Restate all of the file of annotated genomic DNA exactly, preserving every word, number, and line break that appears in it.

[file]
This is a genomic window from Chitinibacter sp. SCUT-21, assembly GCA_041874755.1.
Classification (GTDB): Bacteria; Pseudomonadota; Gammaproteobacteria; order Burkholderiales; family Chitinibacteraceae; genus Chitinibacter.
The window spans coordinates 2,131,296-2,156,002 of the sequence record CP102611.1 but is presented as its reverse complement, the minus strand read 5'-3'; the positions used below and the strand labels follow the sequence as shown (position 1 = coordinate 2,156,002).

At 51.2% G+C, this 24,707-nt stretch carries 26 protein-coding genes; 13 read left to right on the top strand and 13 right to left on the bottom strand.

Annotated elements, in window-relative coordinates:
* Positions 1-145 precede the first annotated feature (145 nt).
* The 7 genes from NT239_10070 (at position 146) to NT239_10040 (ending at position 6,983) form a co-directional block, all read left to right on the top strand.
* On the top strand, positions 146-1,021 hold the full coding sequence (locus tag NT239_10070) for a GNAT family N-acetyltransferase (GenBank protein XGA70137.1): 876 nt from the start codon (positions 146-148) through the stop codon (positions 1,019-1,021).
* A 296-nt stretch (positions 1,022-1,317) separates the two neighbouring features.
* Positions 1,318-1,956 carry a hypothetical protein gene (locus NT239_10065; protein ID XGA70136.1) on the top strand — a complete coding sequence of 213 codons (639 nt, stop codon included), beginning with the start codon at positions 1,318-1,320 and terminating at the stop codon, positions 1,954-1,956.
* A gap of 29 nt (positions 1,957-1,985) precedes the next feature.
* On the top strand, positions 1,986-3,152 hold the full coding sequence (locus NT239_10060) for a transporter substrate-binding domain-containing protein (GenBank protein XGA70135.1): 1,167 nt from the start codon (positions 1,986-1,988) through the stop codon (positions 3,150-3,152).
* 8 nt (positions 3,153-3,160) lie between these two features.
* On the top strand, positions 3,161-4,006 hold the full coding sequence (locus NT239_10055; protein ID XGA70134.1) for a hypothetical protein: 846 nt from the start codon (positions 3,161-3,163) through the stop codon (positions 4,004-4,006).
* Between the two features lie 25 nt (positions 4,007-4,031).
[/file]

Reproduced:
This is a genomic window from Chitinibacter sp. SCUT-21, assembly GCA_041874755.1.
Classification (GTDB): Bacteria; Pseudomonadota; Gammaproteobacteria; order Burkholderiales; family Chitinibacteraceae; genus Chitinibacter.
The window spans coordinates 2,131,296-2,156,002 of the sequence record CP102611.1 but is presented as its reverse complement, the minus strand read 5'-3'; the positions used below and the strand labels follow the sequence as shown (position 1 = coordinate 2,156,002).

At 51.2% G+C, this 24,707-nt stretch carries 26 protein-coding genes; 13 read left to right on the top strand and 13 right to left on the bottom strand.

Annotated elements, in window-relative coordinates:
* Positions 1-145 precede the first annotated feature (145 nt).
* The 7 genes from NT239_10070 (at position 146) to NT239_10040 (ending at position 6,983) form a co-directional block, all read left to right on the top strand.
* On the top strand, positions 146-1,021 hold the full coding sequence (locus tag NT239_10070) for a GNAT family N-acetyltransferase (GenBank protein XGA70137.1): 876 nt from the start codon (positions 146-148) through the stop codon (positions 1,019-1,021).
* A 296-nt stretch (positions 1,022-1,317) separates the two neighbouring features.
* Positions 1,318-1,956 carry a hypothetical protein gene (locus NT239_10065; protein ID XGA70136.1) on the top strand — a complete coding sequence of 213 codons (639 nt, stop codon included), beginning with the start codon at positions 1,318-1,320 and terminating at the stop codon, positions 1,954-1,956.
* A gap of 29 nt (positions 1,957-1,985) precedes the next feature.
* On the top strand, positions 1,986-3,152 hold the full coding sequence (locus NT239_10060) for a transporter substrate-binding domain-containing protein (GenBank protein XGA70135.1): 1,167 nt from the start codon (positions 1,986-1,988) through the stop codon (positions 3,150-3,152).
* 8 nt (positions 3,153-3,160) lie between these two features.
* On the top strand, positions 3,161-4,006 hold the full coding sequence (locus NT239_10055; protein ID XGA70134.1) for a hypothetical protein: 846 nt from the start codon (positions 3,161-3,163) through the stop codon (positions 4,004-4,006).
* Between the two features lie 25 nt (positions 4,007-4,031).